Music streaming giants Spotify and Apple Music took down the famed Palestinian song Ana Dammi Falastini (My Blood is Palestinian) and other songs by celebrated Palestinian singer Mohammed Assaf, following allegations of incitement against Israel.
The song, released in 2015, is widely recognized as a patriotic Palestinian song frequently played during events celebrating Palestinian culture. It regained virality during the social media movement against Israel’s occupation of Sheikh Jarrah in 2021.
In a statement to Al-Araby Al-Jadeed (The New Arab), Assaf expressed his shock at the removal of his signature song from the popular streaming platforms. He received an official email stating that the song was deleted due to its supposed “incitement against the Zionist enemy.”
The 33-year-old singer, hailing from the besieged Gaza Strip’s Khan Younis refugee camp, dismissed the claim, stating that the accusation further reinforces his commitment and loyalty to his homeland and the just cause of Palestine.
“This accusation increases my honour and belonging to my homeland, Palestine and my just cause…even if they delete this song, it is present in the memory and conscience of every Palestinian and every honourable free man who defends the right of the Palestinian people to obtain their freedom and independence,” Assaf declared.
This is not the first time Assaf, an ambassador of peace for the United Nations Relief and Works Agency for Palestinian Refugees, had faced hostility for his music. In 2020, a member of the Israeli Likud party attempted to prohibit him from entering the occupied Palestinian territories, leading to the withdrawal of a special permit typically granted to Gazans for entry into the occupied West Bank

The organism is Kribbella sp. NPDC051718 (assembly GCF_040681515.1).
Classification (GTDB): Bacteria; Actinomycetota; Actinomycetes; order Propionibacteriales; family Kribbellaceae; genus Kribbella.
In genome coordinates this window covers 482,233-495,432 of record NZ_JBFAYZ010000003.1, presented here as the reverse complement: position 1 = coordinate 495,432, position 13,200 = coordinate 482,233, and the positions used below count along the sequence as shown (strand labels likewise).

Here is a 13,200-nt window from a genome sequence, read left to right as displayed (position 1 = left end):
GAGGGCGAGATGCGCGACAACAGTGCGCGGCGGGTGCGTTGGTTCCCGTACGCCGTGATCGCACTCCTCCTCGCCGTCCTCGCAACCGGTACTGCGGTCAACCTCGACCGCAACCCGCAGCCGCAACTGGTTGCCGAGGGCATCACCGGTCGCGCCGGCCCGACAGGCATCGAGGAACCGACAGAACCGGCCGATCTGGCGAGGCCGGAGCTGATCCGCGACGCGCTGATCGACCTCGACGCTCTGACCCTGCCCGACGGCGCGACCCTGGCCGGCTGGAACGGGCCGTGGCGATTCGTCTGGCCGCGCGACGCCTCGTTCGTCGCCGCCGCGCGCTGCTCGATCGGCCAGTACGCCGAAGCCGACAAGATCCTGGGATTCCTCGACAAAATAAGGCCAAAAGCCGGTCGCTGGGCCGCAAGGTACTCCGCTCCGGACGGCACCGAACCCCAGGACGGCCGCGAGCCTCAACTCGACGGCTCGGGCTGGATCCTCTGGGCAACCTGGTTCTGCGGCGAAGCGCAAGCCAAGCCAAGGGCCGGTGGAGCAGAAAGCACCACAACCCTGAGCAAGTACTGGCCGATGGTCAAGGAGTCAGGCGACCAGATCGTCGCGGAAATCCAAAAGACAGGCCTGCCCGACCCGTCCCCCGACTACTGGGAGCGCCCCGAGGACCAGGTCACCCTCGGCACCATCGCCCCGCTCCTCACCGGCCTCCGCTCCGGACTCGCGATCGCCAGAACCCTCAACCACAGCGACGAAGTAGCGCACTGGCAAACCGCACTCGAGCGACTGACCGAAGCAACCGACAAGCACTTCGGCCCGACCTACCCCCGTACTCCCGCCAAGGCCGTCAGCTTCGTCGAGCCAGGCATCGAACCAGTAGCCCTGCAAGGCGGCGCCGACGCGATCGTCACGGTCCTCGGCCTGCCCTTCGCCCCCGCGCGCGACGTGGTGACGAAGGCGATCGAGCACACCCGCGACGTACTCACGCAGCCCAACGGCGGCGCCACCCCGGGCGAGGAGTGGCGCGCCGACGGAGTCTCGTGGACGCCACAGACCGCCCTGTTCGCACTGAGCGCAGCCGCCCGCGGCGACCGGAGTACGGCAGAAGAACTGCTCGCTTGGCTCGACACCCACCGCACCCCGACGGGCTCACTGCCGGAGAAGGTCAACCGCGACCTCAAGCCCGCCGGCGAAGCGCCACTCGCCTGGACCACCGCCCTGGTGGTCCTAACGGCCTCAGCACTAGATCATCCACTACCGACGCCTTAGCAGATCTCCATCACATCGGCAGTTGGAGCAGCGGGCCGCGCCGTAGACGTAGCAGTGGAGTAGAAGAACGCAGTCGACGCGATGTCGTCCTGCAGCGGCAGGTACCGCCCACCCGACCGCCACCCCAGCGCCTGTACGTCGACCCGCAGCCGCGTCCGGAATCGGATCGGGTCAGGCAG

The removal of Ana Dammi Falastini has triggered outrage among Arabs and Palestinian activists on social media, who denounced the platforms for their perceived lack of integrity.
“Spotify aims to offer a wide range of music on our platform, but availability may vary over time and by country. The removal of some of Mohammed Assaf’s content was not determined by Spotify, but rather by the distributor. We anticipate its return in the near future and apologize for any inconvenience caused,” a spokesperson from Spotify explained to Egyptian Streets.
Spotify Arabia, the Arabic arm of the music streaming corporation, also declared their support for Assaf through Instagram on 17 May, promising users that the artist’s songs will return to Spotify soon.
Apple is yet to comment on the matter.